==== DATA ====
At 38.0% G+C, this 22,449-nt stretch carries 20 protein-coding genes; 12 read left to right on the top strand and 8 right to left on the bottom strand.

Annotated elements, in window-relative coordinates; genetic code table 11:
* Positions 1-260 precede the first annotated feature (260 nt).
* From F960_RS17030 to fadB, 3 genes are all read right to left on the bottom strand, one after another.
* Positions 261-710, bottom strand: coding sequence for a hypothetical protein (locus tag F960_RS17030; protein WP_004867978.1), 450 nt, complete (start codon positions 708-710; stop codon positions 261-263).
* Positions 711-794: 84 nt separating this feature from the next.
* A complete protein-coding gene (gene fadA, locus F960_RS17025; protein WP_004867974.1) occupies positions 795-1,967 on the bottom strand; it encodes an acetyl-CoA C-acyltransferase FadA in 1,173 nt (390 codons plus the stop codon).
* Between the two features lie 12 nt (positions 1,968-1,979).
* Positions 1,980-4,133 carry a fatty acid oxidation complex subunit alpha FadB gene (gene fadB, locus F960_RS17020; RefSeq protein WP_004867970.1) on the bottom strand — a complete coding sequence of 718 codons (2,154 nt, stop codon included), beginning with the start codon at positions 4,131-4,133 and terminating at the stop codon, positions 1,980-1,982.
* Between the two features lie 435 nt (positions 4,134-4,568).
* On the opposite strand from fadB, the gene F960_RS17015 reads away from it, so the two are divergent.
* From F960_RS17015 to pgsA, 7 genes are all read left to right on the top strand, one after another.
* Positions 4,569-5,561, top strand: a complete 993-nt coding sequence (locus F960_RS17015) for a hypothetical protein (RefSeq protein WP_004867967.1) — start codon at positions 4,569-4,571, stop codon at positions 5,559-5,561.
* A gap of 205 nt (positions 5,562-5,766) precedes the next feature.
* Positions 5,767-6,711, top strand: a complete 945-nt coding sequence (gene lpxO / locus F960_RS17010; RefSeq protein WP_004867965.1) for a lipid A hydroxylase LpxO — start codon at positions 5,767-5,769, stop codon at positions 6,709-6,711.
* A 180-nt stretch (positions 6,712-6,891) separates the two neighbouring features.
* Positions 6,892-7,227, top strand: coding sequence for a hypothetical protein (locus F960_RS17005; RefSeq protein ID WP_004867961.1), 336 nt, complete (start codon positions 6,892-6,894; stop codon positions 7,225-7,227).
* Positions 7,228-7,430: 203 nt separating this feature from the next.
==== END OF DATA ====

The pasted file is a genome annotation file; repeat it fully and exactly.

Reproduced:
At 38.0% G+C, this 22,449-nt stretch carries 20 protein-coding genes; 12 read left to right on the top strand and 8 right to left on the bottom strand.

Annotated elements, in window-relative coordinates; genetic code table 11:
* Positions 1-260 precede the first annotated feature (260 nt).
* From F960_RS17030 to fadB, 3 genes are all read right to left on the bottom strand, one after another.
* Positions 261-710, bottom strand: coding sequence for a hypothetical protein (locus tag F960_RS17030; protein WP_004867978.1), 450 nt, complete (start codon positions 708-710; stop codon positions 261-263).
* Positions 711-794: 84 nt separating this feature from the next.
* A complete protein-coding gene (gene fadA, locus F960_RS17025; protein WP_004867974.1) occupies positions 795-1,967 on the bottom strand; it encodes an acetyl-CoA C-acyltransferase FadA in 1,173 nt (390 codons plus the stop codon).
* Between the two features lie 12 nt (positions 1,968-1,979).
* Positions 1,980-4,133 carry a fatty acid oxidation complex subunit alpha FadB gene (gene fadB, locus F960_RS17020; RefSeq protein WP_004867970.1) on the bottom strand — a complete coding sequence of 718 codons (2,154 nt, stop codon included), beginning with the start codon at positions 4,131-4,133 and terminating at the stop codon, positions 1,980-1,982.
* Between the two features lie 435 nt (positions 4,134-4,568).
* On the opposite strand from fadB, the gene F960_RS17015 reads away from it, so the two are divergent.
* From F960_RS17015 to pgsA, 7 genes are all read left to right on the top strand, one after another.
* Positions 4,569-5,561, top strand: a complete 993-nt coding sequence (locus F960_RS17015) for a hypothetical protein (RefSeq protein WP_004867967.1) — start codon at positions 4,569-4,571, stop codon at positions 5,559-5,561.
* A gap of 205 nt (positions 5,562-5,766) precedes the next feature.
* Positions 5,767-6,711, top strand: a complete 945-nt coding sequence (gene lpxO / locus F960_RS17010; RefSeq protein WP_004867965.1) for a lipid A hydroxylase LpxO — start codon at positions 5,767-5,769, stop codon at positions 6,709-6,711.
* A 180-nt stretch (positions 6,712-6,891) separates the two neighbouring features.
* Positions 6,892-7,227, top strand: coding sequence for a hypothetical protein (locus F960_RS17005; RefSeq protein ID WP_004867961.1), 336 nt, complete (start codon positions 6,892-6,894; stop codon positions 7,225-7,227).
* Positions 7,228-7,430: 203 nt separating this feature from the next.